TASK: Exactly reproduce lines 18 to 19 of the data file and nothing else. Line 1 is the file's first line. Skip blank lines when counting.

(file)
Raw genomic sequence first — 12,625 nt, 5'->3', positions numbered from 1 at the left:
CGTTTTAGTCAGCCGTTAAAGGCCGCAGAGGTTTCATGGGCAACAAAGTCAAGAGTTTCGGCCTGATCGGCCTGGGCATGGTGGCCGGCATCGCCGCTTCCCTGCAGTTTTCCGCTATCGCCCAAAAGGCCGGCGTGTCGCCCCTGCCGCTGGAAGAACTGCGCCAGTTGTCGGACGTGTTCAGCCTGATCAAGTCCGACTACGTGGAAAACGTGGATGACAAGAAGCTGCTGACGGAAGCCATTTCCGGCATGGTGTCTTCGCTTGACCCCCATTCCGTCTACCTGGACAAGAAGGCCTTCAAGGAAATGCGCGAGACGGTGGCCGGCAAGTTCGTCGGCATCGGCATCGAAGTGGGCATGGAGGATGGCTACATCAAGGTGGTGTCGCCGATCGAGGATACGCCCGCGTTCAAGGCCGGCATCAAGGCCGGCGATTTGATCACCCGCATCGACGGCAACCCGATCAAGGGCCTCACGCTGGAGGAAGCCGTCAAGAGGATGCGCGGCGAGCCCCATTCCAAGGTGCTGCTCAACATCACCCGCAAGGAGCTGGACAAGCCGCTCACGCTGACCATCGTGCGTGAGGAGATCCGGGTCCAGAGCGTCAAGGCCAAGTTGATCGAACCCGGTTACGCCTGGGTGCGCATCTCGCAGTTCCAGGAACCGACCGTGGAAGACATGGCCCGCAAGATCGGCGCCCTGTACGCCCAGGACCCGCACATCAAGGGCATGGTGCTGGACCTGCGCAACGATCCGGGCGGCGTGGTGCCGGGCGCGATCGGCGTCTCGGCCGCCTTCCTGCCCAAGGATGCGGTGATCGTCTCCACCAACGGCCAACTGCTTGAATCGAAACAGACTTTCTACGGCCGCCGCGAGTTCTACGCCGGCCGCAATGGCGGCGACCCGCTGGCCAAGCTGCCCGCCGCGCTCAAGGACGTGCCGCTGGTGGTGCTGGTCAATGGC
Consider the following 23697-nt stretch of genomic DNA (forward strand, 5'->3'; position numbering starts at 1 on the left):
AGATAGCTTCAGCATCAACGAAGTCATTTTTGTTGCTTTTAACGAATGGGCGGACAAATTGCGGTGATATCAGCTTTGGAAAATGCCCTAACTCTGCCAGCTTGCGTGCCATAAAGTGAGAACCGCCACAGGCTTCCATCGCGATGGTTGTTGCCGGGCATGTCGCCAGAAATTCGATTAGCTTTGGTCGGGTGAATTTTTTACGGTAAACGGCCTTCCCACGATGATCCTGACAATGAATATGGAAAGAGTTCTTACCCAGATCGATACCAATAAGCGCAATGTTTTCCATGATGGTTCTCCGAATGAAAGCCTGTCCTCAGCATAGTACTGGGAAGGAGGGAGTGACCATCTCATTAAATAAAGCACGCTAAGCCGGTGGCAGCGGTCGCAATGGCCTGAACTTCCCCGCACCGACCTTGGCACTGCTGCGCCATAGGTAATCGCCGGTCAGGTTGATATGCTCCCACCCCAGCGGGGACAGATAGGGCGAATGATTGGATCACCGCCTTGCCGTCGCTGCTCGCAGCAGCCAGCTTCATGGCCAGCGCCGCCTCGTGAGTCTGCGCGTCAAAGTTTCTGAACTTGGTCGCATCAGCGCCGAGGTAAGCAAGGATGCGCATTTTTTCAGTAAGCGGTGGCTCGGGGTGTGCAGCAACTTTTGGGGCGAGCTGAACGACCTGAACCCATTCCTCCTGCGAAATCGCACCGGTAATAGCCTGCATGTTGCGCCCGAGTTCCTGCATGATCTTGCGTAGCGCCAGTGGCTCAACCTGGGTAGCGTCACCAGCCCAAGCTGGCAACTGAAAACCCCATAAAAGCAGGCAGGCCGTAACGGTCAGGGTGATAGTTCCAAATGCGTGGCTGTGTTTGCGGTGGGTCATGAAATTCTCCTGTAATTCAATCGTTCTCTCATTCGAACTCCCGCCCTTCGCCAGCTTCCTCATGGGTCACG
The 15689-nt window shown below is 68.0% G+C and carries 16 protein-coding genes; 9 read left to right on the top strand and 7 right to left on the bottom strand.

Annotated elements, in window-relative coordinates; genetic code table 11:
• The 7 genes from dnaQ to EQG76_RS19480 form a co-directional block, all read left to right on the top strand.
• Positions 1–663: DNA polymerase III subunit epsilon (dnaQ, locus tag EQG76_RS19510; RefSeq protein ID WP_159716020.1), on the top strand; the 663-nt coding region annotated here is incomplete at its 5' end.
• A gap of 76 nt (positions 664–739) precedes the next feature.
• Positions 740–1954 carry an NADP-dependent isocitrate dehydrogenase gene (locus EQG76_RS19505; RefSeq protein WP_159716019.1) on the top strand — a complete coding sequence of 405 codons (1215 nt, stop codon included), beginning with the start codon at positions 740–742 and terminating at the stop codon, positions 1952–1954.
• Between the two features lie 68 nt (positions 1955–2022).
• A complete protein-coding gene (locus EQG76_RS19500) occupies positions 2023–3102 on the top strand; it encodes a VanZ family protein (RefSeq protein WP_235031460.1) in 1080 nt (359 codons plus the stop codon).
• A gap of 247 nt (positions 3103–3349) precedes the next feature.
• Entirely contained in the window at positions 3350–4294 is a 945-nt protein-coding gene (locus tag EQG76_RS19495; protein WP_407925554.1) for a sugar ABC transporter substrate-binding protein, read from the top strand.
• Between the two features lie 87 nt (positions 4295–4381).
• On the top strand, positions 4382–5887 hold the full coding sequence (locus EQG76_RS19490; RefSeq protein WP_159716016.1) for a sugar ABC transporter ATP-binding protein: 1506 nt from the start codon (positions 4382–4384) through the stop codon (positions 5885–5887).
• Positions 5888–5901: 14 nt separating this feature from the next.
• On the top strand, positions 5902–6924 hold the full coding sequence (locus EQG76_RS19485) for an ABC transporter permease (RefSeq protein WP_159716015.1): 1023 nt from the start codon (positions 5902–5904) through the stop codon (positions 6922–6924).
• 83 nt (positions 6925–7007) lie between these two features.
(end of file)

• On the top strand, positions 5902–6924 hold the full coding sequence (locus EQG76_RS19485) for an ABC transporter permease (RefSeq protein WP_159716015.1): 1023 nt from the start codon (positions 5902–5904) through the stop codon (positions 6922–6924).
• 83 nt (positions 6925–7007) lie between these two features.